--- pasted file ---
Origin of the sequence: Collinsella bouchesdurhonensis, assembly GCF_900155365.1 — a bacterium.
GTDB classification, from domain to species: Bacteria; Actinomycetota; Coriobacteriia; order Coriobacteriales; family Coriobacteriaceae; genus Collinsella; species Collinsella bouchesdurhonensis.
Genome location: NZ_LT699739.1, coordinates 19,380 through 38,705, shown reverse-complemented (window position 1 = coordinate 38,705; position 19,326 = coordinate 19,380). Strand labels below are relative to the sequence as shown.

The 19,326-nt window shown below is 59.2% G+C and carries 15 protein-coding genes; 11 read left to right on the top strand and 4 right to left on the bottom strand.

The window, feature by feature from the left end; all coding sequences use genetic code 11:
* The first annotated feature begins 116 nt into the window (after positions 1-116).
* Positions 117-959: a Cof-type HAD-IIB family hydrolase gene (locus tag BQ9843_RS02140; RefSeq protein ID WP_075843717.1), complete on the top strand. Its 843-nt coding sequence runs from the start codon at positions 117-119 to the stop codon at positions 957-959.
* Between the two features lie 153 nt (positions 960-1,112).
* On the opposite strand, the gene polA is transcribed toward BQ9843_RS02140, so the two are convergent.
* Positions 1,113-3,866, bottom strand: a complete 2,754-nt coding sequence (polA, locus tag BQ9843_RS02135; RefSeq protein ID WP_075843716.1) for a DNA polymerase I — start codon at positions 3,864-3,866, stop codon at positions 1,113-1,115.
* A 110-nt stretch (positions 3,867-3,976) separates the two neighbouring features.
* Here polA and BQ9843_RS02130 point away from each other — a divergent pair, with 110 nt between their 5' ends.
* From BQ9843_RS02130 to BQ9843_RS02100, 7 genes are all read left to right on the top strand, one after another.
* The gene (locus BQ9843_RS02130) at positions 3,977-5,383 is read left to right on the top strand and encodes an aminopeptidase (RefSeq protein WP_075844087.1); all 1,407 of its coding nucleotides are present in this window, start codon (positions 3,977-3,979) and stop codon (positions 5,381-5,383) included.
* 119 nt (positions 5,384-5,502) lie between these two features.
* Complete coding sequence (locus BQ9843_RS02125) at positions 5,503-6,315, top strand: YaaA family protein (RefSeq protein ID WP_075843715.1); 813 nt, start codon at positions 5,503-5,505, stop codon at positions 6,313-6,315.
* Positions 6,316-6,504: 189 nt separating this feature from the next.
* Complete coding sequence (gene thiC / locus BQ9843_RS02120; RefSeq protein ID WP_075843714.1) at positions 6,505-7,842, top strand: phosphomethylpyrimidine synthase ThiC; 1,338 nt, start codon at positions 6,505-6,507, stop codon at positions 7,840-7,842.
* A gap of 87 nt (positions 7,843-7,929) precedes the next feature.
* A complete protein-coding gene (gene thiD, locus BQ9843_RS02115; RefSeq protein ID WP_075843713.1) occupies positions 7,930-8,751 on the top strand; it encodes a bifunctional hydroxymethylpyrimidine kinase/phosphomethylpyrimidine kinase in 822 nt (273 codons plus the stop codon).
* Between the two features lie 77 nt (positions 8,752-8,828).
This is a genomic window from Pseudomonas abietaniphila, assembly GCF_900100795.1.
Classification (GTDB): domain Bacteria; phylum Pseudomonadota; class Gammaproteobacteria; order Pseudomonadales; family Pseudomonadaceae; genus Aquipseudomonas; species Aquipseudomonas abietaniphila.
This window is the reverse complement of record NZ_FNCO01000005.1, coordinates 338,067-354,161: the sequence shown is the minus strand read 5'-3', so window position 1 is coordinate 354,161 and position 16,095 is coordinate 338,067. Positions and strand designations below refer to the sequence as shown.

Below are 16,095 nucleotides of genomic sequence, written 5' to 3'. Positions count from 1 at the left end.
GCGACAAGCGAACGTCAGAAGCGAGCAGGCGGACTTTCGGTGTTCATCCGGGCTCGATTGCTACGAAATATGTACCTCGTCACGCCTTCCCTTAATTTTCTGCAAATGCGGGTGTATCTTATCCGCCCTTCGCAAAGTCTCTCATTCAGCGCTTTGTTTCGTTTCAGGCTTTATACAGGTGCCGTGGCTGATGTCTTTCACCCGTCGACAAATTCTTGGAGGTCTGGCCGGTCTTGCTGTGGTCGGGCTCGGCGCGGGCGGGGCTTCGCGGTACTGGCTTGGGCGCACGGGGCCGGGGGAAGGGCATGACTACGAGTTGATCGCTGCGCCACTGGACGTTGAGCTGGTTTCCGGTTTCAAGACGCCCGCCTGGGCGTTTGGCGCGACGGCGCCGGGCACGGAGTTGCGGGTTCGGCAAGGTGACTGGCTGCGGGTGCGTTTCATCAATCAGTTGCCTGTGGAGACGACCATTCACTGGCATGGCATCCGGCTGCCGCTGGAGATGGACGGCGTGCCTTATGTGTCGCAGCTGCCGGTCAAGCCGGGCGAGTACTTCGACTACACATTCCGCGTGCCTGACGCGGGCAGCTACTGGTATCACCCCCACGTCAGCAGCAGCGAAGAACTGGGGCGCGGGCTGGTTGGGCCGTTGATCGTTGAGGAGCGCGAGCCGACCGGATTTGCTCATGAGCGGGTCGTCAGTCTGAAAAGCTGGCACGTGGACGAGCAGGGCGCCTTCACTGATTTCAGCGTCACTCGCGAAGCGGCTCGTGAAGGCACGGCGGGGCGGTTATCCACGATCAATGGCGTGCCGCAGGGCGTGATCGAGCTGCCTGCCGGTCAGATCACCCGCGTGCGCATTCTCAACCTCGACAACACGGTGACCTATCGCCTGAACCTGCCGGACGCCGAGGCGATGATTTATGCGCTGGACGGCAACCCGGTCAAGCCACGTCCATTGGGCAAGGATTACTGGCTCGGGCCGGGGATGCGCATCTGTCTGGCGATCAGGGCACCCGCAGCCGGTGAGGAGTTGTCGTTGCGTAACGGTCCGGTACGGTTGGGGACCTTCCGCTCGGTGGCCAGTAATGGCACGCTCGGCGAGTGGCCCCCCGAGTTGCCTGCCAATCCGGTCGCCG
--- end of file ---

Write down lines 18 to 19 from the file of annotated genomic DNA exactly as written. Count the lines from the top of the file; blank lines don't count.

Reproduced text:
* Complete coding sequence (gene thiC / locus BQ9843_RS02120; RefSeq protein ID WP_075843714.1) at positions 6,505-7,842, top strand: phosphomethylpyrimidine synthase ThiC; 1,338 nt, start codon at positions 6,505-6,507, stop codon at positions 7,840-7,842.
* A gap of 87 nt (positions 7,843-7,929) precedes the next feature.